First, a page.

Local taxation, spending and poverty: new choices and tax justice

Christine Cooper, Michael Danson, Geoff Whittam

Research output: Working paperDiscussion paper

Abstract

In the environment of the 2014 Independence Referendum, a number of key questions have been raised about the future Scotland we want to see and live in. Core to such discussions have been the interventions on wealth creation and benefits, by the leaders of the Conservatives and Labour Parties in Scotland, respectively. However, and as rigorously debated in the Whose Economy? Seminar Series (Danson and Trebeck, 2011), such questions need to be considered in their wider contexts to identify and analyse fully all aspects of ‘who pays?’ and ‘who benefits?’. Indeed, several of the papers to that seminar series echoed previous classical work on poverty and the welfare state by Townsend, Abel-Smith and others which confirmed there are some long-standing myths to be addressed. These commentaries have suggested that all is not what it seems in the review of statistics of income and benefits, and robust, objective and clinical assessment of the data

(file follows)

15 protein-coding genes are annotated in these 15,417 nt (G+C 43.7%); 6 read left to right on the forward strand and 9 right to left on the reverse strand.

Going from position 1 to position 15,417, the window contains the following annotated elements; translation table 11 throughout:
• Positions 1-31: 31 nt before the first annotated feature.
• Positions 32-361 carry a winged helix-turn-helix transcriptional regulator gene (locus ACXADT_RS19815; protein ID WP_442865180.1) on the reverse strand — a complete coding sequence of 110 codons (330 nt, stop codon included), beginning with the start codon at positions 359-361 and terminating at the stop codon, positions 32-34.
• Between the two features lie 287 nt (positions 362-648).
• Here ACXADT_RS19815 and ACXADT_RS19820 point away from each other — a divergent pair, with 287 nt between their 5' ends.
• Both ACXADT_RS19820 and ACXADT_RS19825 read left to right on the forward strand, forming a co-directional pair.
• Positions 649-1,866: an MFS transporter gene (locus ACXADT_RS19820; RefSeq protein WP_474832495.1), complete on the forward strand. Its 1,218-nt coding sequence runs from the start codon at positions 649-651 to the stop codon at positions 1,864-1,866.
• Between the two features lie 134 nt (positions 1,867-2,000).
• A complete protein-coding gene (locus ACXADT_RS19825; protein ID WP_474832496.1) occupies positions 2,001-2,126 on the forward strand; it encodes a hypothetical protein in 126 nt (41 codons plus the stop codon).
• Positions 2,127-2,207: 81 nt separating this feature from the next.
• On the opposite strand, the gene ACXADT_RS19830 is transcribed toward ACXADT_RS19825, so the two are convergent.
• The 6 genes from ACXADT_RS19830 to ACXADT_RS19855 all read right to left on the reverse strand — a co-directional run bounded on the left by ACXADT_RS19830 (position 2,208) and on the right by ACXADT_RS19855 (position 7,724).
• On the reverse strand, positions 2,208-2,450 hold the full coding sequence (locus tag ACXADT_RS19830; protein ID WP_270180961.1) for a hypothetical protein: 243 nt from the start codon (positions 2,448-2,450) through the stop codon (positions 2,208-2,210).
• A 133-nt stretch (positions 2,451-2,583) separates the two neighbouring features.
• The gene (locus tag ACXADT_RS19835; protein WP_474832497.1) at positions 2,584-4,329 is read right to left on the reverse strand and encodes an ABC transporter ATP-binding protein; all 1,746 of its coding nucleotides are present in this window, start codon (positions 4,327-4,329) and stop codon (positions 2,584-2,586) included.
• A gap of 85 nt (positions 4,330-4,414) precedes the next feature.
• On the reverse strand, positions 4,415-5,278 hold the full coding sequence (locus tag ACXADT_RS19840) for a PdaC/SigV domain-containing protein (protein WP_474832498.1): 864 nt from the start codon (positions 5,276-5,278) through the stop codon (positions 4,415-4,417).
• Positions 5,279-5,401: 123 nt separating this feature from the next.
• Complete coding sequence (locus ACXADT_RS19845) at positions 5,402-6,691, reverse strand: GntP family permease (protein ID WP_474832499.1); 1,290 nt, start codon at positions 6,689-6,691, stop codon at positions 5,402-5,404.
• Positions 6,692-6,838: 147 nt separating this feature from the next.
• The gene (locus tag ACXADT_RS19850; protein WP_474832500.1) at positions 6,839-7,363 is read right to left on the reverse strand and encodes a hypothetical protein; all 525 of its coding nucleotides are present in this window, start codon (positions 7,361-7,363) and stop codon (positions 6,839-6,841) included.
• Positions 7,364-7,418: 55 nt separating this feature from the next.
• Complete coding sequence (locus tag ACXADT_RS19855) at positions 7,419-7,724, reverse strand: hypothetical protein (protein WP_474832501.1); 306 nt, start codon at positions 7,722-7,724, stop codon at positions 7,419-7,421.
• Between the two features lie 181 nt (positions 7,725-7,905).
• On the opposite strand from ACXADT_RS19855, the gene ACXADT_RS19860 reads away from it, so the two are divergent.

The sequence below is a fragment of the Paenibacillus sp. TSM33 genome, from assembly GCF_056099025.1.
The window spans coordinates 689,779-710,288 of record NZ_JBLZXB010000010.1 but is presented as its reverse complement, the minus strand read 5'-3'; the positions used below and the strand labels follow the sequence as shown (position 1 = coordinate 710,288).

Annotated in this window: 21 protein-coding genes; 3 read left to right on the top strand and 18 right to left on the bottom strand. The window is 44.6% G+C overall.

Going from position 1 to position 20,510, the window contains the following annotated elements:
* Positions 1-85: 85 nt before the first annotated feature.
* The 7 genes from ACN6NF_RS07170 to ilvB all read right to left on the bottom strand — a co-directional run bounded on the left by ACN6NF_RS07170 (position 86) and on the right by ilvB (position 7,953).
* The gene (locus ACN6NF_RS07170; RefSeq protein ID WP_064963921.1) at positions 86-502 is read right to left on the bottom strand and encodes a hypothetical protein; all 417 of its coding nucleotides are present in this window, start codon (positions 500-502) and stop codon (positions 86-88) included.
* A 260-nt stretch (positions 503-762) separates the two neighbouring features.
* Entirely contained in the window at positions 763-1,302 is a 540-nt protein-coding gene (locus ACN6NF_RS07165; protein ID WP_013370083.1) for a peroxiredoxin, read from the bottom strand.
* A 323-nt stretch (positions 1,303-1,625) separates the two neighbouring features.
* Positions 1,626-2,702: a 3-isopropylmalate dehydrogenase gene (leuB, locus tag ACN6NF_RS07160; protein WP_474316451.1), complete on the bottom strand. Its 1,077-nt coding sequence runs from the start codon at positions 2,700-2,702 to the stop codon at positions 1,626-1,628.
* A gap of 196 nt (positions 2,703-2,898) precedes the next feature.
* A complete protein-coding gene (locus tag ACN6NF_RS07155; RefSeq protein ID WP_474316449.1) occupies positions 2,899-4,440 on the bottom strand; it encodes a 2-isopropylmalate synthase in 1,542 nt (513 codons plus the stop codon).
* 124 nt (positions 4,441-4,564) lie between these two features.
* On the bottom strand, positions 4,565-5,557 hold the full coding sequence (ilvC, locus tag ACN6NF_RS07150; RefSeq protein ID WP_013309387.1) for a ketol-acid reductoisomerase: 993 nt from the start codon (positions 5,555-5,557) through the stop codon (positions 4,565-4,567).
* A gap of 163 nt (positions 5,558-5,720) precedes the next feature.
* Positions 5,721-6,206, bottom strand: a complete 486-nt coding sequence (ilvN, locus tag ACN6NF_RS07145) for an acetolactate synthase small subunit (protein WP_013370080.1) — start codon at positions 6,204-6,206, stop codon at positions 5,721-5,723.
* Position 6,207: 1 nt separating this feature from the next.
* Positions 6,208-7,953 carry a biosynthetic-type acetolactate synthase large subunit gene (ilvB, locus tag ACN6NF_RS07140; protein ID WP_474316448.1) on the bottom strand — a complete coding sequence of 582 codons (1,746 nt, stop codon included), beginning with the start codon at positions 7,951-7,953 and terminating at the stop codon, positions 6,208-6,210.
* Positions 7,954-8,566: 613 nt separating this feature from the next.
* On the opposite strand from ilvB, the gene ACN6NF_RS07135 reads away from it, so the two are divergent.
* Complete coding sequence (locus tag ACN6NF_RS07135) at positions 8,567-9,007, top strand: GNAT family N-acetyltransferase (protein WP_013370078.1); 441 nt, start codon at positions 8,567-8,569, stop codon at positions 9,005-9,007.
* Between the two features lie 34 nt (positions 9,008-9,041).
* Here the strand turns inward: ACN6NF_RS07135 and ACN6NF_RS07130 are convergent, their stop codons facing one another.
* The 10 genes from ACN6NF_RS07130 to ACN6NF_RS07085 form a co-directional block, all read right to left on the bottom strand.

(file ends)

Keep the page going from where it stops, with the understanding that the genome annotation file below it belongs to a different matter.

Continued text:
LanguageEnglish
Number of pages12
Publication statusPublished - 2013

Fingerprint

Poverty
Justice
Local taxation
Tax
Scotland
Labor
Welfare state
Wealth creation
Income
Statistics
Referendum

Keywords

  • local taxation
  • spending and poverty
  • tax justice

Cite this

Cooper, C., Danson, M., & Whittam, G. (2013). Local taxation, spending and poverty: new choices and tax justice.
Cooper, Christine ; Danson, Michael ; Whittam, Geoff. / Local taxation, spending and poverty : new choices and tax justice. 2013.
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Local taxation, spending and poverty : new choices and tax justice. / Cooper, Christine; Danson, Michael; Whittam, Geoff.

2013.

Research output: Working paperDiscussion paper

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AB - In the environment of the 2014 Independence Referendum, a number of key questions have been raised about the future Scotland we want to see and live in. Core to such discussions have been the interventions on wealth creation and benefits, by the leaders of the Conservatives and Labour Parties in Scotland, respectively. However, and as rigorously debated in the Whose Economy? Seminar Series (Danson and Trebeck, 2011), such questions need to be considered in their wider contexts to identify and analyse fully all aspects of ‘who pays?’ and ‘who benefits?’. Indeed, several of the papers to that seminar series echoed previous classical work on poverty and the welfare state by Townsend, Abel-Smith and others which confirmed there are some long-standing myths to be addressed. These commentaries have suggested that all is not what it seems in the review of statistics of income and benefits, and robust, objective and clinical assessment of the data

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